Judith Sullivan is a writer in Leeds, originally from Baltimore. She is working on a crime series set in Paris. Fluent in French, she’s pretty good with English and has conversational Italian and German. She is working to develop her Yorkshire speak.
First of all in the interest of full disclosure, this reviewer is not to the best of her knowledge related to the novelist. The world is riddled with Sullivans and O’Sullivans (blame those long cold County Cork nights). So I’m resting easy Mark O’Sullivan is no long-lost cousin.
His Dublin based DI Leo Woods is not resting and his life is not an easy one. A onetime UN inspector, Woods has lost an eye and finds himself stumbling literally and figuratively through the plot of Sleeping Dogs. His wrong turns are not just from the poor vision but also from deceits and lies he encounters in a dual track investigation of a young girl’s disappearance and a hit and run accident. Regular crime fiction readers will quickly cotton that the two are linked.
It takes Woods a bit longer but the four-day adventure is an enjoyable one. And it is a personal one – In the hospital, adjacent to the victim of the car accident lies old nemesis Harry Larkin, an old-style crime boss (I’m already casting Brendan Gleeson). Larkin has a soft side where his daughter Whitney is concerned and she is the missing woman whom Larkin begs Woods to search for.
Larkin and Woods have more than a passing acquaintance. They’ve met from their positions on opposite ends of the crime/punishment divide and to keep matters spicy, Woods once did the down and dirty with Liz Larkin, wife of Harry, mother to Whitney.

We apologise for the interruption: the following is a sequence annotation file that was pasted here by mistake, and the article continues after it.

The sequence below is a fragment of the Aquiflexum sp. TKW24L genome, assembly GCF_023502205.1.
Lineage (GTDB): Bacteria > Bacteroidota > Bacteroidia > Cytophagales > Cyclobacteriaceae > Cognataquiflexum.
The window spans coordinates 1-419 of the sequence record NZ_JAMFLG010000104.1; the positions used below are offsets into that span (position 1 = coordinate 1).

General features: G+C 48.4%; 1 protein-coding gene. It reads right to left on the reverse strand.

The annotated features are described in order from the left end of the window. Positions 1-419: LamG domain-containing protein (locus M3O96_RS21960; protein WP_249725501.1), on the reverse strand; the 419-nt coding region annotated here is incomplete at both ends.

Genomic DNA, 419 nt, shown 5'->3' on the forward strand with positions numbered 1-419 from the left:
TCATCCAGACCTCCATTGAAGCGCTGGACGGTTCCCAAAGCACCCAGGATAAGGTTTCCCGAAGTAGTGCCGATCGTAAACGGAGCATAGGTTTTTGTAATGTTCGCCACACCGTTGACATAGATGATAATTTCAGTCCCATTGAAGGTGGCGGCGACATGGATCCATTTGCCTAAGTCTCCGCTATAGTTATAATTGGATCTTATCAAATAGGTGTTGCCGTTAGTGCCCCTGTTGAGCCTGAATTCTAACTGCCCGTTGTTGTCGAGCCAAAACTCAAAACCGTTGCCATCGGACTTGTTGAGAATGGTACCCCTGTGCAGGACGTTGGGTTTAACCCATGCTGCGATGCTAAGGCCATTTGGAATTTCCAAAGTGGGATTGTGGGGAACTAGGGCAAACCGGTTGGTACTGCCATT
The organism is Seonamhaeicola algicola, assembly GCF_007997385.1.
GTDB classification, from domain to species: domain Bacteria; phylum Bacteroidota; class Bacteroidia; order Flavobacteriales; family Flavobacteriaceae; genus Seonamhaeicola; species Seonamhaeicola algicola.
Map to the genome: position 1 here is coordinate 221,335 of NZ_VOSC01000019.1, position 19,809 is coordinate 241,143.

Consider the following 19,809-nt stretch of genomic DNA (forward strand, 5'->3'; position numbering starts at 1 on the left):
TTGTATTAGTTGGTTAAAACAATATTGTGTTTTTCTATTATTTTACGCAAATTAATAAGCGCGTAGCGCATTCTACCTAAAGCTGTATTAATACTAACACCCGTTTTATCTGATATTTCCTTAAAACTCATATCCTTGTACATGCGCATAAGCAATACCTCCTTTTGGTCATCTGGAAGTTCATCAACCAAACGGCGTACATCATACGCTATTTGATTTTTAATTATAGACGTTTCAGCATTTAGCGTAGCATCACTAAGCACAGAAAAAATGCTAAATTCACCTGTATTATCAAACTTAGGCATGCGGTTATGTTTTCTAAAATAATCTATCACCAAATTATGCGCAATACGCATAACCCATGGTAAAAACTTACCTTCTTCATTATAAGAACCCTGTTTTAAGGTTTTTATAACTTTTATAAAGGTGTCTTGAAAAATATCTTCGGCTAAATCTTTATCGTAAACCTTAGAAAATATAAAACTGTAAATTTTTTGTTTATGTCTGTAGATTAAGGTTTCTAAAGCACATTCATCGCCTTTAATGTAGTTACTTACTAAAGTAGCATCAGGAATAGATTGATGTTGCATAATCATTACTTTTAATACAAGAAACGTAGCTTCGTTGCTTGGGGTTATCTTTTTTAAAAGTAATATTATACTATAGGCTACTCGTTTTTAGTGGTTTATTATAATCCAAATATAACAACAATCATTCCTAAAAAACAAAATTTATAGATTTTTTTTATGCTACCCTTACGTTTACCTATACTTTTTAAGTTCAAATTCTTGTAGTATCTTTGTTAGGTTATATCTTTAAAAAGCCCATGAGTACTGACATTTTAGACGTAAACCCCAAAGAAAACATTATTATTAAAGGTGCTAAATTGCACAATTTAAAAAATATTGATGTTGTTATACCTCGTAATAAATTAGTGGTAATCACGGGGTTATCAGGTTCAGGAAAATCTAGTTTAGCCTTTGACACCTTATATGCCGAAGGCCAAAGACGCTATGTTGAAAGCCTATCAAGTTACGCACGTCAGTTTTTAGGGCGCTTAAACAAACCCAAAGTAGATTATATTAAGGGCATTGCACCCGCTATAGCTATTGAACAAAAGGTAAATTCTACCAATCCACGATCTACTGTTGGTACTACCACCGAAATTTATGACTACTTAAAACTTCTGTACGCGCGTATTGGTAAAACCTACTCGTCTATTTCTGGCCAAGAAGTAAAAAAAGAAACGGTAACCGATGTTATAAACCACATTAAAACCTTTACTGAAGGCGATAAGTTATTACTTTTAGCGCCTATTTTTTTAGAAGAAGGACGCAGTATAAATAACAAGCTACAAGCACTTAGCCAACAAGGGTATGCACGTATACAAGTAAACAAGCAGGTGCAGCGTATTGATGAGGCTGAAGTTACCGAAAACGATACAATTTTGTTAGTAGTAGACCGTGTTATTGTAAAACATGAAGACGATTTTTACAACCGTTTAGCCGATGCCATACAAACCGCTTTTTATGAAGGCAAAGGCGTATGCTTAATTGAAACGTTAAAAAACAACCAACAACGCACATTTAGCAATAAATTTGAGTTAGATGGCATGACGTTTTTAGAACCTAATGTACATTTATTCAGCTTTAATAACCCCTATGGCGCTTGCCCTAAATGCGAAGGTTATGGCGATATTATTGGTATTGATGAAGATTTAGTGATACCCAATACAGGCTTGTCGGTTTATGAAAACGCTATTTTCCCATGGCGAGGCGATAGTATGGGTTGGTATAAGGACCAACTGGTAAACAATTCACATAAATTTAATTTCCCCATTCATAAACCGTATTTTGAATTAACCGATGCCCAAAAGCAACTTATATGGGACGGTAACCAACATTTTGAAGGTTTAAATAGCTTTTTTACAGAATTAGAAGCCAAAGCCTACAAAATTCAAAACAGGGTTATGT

The chase take Woods and his fellow officers through some of Dublin’s grimier and better manicured areas, with a strong focus on the neighbourhoods frequented by young hot-bloods such as Whitney Larkin.
The plot is grounded in time throughout its 100 or so hours. O’Sullivan adds immediacy by having televisions tuned to events in Egypt and Libya. That device adds a realism and an urgency to the story by making it very much of our day. It may also be that Middle East unrest has an impact on the plot points….
Much of the action takes place in or near the ICU. Despite that and other grubby and unsavoury settings there are lovely lyrical spurts. Toward the end of the novel, Woods muses on “love and disrespect…the very fuel of unhappy families.” At one point, O’Sullivan refers to “tired crestfallen woods,” and the reader is there in those woods with him. So we are with him in the hospital, police station and Woods’ other haunts. Though Woods does get very personal with a nurse from the hospital, this is a sad book. It is full of damaged people, Woods has his bum eye, another character is deaf, another has kyphosis. But these are believable damaged people, not straw men and women flopped into the plot to make a point about human misery.
There is also much humour in Sleeping Dogs, including a running (but not overdone) gag about hard men movie actors being mistaken for other hard men movie actors, with references to Liam Neeson, Lee Marvin and Kevin Costner – frankly pretty interchangeable hard men actors.
The ending ties up neatly, if not happily, and this is a bit of Dublin life I look forward to revisiting in the next Leo Woods novel.